I’m all about low-key, low-cost birthday parties. I’ve thrown some for my kids that have cost next to nothing, and a few that inexplicably went over budget. (OK, maybe not inexplicably. Buying cupcakes and pizza for 30 kids and supplying beer to parents so they won’t leave their spawn and run can add up).
As birthday season approaches (lots of spring and summer births), here are a few recessionary ideas for throwing fun — but cheap — par-tays for your kidlings:
• Don’t buy invitations. Most folks can negotiate E-vite now. Or call people directly to invite them (the personal touch). Shoot, if you’re young and hip and can text better than I can, text your invites. In addition to costing money, invitations get lost in mail piles or in kid backpacks. Twice I’ve found an invite to a birthday party in one of my kids’ backpacks after the party went down.
• Don’t spend cash on gift bags to give to party attendees. It drives me nuts when my kids come home with cheap plastic crap and corn-syrup laden candy that we end up tossing in the trash. Let’s save the world and money by not giving gift baggies. Instead, go with balloons. Buy a dollar bag of balloons, blow them up, let the kids bat them around for most of the party (cheap entertainment), then let everyone take one home.
• Don’t pay for extra entertainment. Kids, especially in a group, are happy playing together and making up their own games. When I’ve had parties with organized activities or entertainment, I’ve had to pull kids from their games so they can play my games. Yes, there’s something wrong with that picture. If you can’t stand it, create game- or craft-stations and let the kids play as they chose. Fun options are pin the tail on the donkey (might require supervision), a beading table (use big beads and pipe cleaners), or a sidewalk chalk area if you’re outside.
• Make a veggie piñata. I stole this idea from my friend Matt who stuffed a birthday piñata with leftover broccoli and cauliflower. If you’re bold enough to do this, make sure you have your video camera ready to capture the kids’ expressions when the piñata pops. After the video fun, you can toss candy at the kids to relieve the disappointment. This also negates the need for gift bags. Just give all the kids a paper lunch bag and let them take home any candy (or broccoli) they pick up. I also hear you can make your own piñata with balloons, newspaper strips coated with flour and water, and tempura paint. Veggies optional.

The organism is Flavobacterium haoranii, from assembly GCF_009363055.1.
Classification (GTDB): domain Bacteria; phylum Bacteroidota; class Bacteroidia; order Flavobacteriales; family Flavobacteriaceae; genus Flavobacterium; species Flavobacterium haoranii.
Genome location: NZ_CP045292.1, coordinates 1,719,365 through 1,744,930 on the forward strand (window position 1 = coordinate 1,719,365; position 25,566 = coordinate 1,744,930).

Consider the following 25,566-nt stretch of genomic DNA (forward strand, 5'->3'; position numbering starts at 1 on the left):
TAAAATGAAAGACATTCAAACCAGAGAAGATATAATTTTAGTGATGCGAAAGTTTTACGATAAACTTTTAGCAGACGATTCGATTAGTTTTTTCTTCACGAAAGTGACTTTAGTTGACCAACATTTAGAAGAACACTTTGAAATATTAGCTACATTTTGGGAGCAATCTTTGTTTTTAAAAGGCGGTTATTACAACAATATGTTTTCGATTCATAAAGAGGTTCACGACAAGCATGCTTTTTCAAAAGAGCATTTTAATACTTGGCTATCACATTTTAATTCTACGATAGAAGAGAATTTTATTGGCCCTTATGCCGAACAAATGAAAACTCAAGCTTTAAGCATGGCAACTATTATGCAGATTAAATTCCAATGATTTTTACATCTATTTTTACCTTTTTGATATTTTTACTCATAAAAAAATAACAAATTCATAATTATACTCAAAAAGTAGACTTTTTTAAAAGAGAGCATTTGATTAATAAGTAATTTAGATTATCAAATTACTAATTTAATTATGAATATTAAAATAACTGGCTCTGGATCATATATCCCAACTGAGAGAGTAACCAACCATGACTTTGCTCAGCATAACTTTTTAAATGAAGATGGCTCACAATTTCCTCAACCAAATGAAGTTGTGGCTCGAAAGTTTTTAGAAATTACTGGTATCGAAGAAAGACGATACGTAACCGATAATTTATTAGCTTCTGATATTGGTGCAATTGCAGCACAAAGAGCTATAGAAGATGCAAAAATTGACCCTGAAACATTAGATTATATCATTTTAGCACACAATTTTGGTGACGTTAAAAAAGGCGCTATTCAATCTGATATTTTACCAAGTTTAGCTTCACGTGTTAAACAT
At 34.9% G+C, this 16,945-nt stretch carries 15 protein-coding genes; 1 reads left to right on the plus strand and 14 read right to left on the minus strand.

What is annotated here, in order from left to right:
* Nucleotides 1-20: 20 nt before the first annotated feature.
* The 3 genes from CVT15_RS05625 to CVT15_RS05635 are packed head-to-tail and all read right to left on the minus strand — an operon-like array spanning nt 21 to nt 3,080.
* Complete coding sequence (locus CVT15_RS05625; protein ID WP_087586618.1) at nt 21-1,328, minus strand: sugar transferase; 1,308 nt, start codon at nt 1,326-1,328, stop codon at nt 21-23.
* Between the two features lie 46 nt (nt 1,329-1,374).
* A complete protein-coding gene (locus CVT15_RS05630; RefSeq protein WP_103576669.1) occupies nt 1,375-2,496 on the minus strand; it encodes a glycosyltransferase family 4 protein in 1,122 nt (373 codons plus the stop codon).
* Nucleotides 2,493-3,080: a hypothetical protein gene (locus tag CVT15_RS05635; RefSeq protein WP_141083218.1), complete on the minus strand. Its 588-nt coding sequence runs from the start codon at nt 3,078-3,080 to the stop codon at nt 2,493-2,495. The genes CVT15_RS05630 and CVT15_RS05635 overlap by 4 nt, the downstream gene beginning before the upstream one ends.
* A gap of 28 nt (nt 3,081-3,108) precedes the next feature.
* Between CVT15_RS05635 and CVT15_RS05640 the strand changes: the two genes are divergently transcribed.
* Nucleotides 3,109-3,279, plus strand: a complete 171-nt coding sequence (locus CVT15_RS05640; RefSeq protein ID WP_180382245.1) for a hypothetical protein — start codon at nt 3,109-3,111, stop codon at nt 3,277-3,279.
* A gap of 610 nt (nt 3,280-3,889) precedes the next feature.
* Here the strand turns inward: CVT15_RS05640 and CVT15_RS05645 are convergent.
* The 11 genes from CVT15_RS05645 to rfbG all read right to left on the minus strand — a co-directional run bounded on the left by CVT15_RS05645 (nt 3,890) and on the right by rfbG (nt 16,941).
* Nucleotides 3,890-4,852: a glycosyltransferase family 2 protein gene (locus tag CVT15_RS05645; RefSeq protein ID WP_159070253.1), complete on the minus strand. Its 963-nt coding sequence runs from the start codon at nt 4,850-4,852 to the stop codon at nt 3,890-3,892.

• Parties at home are less expensive than renting a space. If the thought of all that cleaning makes you feel vomitus, there are free options. Ask if your church has a fellowship center you can use. Or have the party at a public park. Once we had everyone meet at Jones Park in North Asheville. We let the kids play on the (free) park equipment, then ordered pizza, fed them, handed everyone a cupcake, and sent them home.
• Of course, it’s always cheaper to make food yourself than to buy it pre-made. That includes cake. If you aren’t feeding kids a meal, buy Goldfish and pretzels in bulk. Make Kool-Aid instead of buying soft drinks. Better yet, let them drink water. If you are baking challenged, buy bite-size cupcakes (Jodi of Short Street Cakes makes yummy ones). Trust me; you don’t want to know how much sugar a full-sized cupcake sends into your kid’s bloodstream.
• Save your guests time as well. Ask for a cash donation to a favorite cause instead of a birthday gift. My kids did this to help raise money for a new playground at their elementary school. I swear they were as excited to get home and count the cash they’d raised as they would have been to open presents. Plus fewer toys equals good save-the-earth karma.
• Once your kids are 6 or older, sleepovers are an inexpensive party option (I wrote an entire column on sleepovers once). Invite the kids over at 5ish, let them make their own pizzas (you can buy pre-made crust), let them play outside until they’re tired, then settle them in sleeping bags in front of an age-appropriate DVD. For breakfast, have your spouse make pancakes. Ask parents to pick their kids up by 9 the next morning. Take a nap.
Those are just a few ideas. If you have others, let me know in the comments section at www.mountainx.com. Have a happy, inexpensive birthday season.
Anne Fitten “Edgy Mama” Glenn writes about a number of subjects, including parenting, at www.edgymama.com.